CHAPEL HILL, NC – UNC Symphony Orchestra Music Director and Conductor Tonu Kalam may not be quite as longstanding an institution as the first university in the state, but has been conducting this ensemble beautifully for the last 36 years. This week he led his final concert before retirement – he says: “my 160th, as I calculated it” – featuring “two sharply contrasting masterpieces.” I’d argue that the works performed were not so much in contrast as they were variations on a theme – metaphorically speaking. Johannes Brahms’ Schicksalslied, Op. 54 (1871) and Pyotr Ilyich Tchaikovsky’s Symphony No. 5 in E minor, Op. 64 (1888) both present meditations on the human condition – how we are beautiful, unique creatures in an amazing world, destined to face both immeasurable suffering and immeasurable splendor during our limited existences.

Brahms’ work, which translates to “Song of Fate,” is based on German Romantic poet Friedrich Hölderlin’s Hyperions Schicksalslied. Both the Carolina Choir and UNC Chamber Singers, directed by Susan Klebanow, joined the orchestra for this tour-de-force. After a brief, understated orchestral introduction, the first stanza acted as an invocation to a divine spirit world, with lush harmonies beginning in the strings and moving to the choir that remained soft and light. A tinge of dissonance and some more complicated harmonies color the second stanza, still lyrically describing “the heavenly ones,” yet beginning to separate their timelessness from “suffering humanity.” The orchestra portrayed downright turmoil in the third stanza, as the vocalists depicted the programmatic crashing of water “hurled from crag to crag” in highly articulated, staccato syllables. Fragmented motives passed more sparingly from low to high strings as the tone of the piece moved from anguished to conflicted to uncertain.

Brahms masterfully repeats the third stanza to underscore the feeling of humanity’s “rest at no abode…year after year downward,” yet chooses not to end the work in a place of despair. He reorchestrates the original invocation into a new key while leaving the chorus silent, all culminating to create a contemplative finale. “Thus,” Kalam muses in his program notes, “the listener is left to question whether the darkness…is resolved by the ethereal orchestral coda – and whether the Divine of the Human aspect of the poem prevails.” Whatever the outcome, the performance was incredibly effective, with great balance throughout, save for a few moments when the choir’s incredible diction was (understandably) lost behind a wall of huge, orchestral sound. A few minor intonation inconsistencies between the winds and brass towards the end of the piece tended to undercut the power of some of the final chords, but the overall performance was highly effective.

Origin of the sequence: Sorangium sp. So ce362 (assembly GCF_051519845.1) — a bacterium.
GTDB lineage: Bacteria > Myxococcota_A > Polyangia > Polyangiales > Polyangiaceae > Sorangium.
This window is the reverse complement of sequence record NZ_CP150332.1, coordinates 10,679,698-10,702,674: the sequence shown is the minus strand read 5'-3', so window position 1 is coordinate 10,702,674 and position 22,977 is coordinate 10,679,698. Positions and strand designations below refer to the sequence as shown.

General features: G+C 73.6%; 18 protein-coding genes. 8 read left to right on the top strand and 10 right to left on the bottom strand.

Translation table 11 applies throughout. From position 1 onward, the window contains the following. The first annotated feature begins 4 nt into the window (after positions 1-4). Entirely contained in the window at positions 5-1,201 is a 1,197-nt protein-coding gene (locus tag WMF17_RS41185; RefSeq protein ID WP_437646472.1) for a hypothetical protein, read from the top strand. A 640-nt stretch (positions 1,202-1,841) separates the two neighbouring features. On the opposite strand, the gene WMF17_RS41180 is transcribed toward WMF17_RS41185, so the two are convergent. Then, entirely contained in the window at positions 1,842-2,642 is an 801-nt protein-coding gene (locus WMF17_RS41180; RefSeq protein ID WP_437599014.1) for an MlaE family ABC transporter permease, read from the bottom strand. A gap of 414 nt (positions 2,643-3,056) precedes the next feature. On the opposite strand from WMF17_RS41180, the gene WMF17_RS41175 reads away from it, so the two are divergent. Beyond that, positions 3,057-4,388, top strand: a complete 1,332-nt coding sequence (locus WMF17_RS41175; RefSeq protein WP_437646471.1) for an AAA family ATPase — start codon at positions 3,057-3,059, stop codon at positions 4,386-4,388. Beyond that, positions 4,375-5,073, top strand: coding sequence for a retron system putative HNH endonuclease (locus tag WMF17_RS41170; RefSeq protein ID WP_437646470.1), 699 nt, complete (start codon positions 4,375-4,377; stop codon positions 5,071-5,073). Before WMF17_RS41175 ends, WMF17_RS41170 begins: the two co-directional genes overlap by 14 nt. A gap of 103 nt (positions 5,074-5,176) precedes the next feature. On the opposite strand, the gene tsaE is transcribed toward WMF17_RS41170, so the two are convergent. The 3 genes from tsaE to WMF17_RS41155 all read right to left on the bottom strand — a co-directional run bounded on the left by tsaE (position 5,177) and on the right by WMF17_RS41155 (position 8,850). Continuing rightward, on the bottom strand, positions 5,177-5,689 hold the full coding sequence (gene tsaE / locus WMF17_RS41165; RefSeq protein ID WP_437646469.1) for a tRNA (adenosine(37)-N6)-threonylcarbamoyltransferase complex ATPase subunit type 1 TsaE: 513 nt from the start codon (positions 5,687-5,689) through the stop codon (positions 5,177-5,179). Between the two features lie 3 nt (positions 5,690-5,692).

An orchestra on a lit stage

The UNC Symphony Orchestra takes the stage – photo credit Andrea Luke

After a short intermission, the orchestra reconvened for Tchaikovsky’s no less monumental Symphony No. 5. Similarly to the lyrics of the Brahms work, Tchaikovsky’s own notes on this piece reference it as an exploration of “complete submission to fate, or…the unfathomable predetermination of providence.” The simple, unison clarinet line at the beginning of the first movement – what Kalam names “the Fate motive” – was plaintive, yet carries huge, complex emotional implications that continue to return and transform throughout the work. From there, the orchestra gradually picks up speed with an expertly understated undercurrent of wind flourishes as the strings and then brasses build intensity – then later this is reversed with the undercurrent coming from string pizzicatos. It wasn’t long before the orchestra reached a tremendous wall of sound, ultimately joyful but always ebbing and flowing with new developments.

The sheer amount of sound produced by this orchestra was incredible, and almost always contained itself into a clear, polished sound. Honestly, the occasional unintended break or split of a note by one or two players only served to illustrate how emotionally invested the players were. I got the impression that this group was going to pour every ounce of energy they had into this music, and that they had complete faith in their director. Kalam, in turn, seemed to implicitly trust the players, as his conducting remained clear and unhurried, encouraging rubatos, crescendos, and relishing the occasional contemplative silence.

The horn solo in the second movement was so tender, serving as a gorgeous support for the soft and soaring melody to seamlessly pass between sections as the melodic themes continued to explore and develop. Moving into the third and fourth movements, the orchestra’s running passages added lacy flourishes and motion to waves of intense emotions, sometimes conflicting with each other but always pursuing the goal of reaching a triumphant, glorious coda. I was so pleased to note that the players generally all managed to sound fresh and energetic, continuously able to pull back and show restraint and contrast between huge outpourings of sound.

The compositions themselves leave many open-ended questions about fate and whether humanity will ever reach a satisfying resolution; do either of these pieces truly resolve? Does humanity’s experience transform into something divine by its very nature? However, the concert itself was suffused in such joy and gratitude that resulted in a wonderful feeling of completion and accomplishment. I feel so lucky to have been a part of this incredible evening, and wish both the students and Mr. Kalam so much good fortune as they wrap up this school year and this chapter!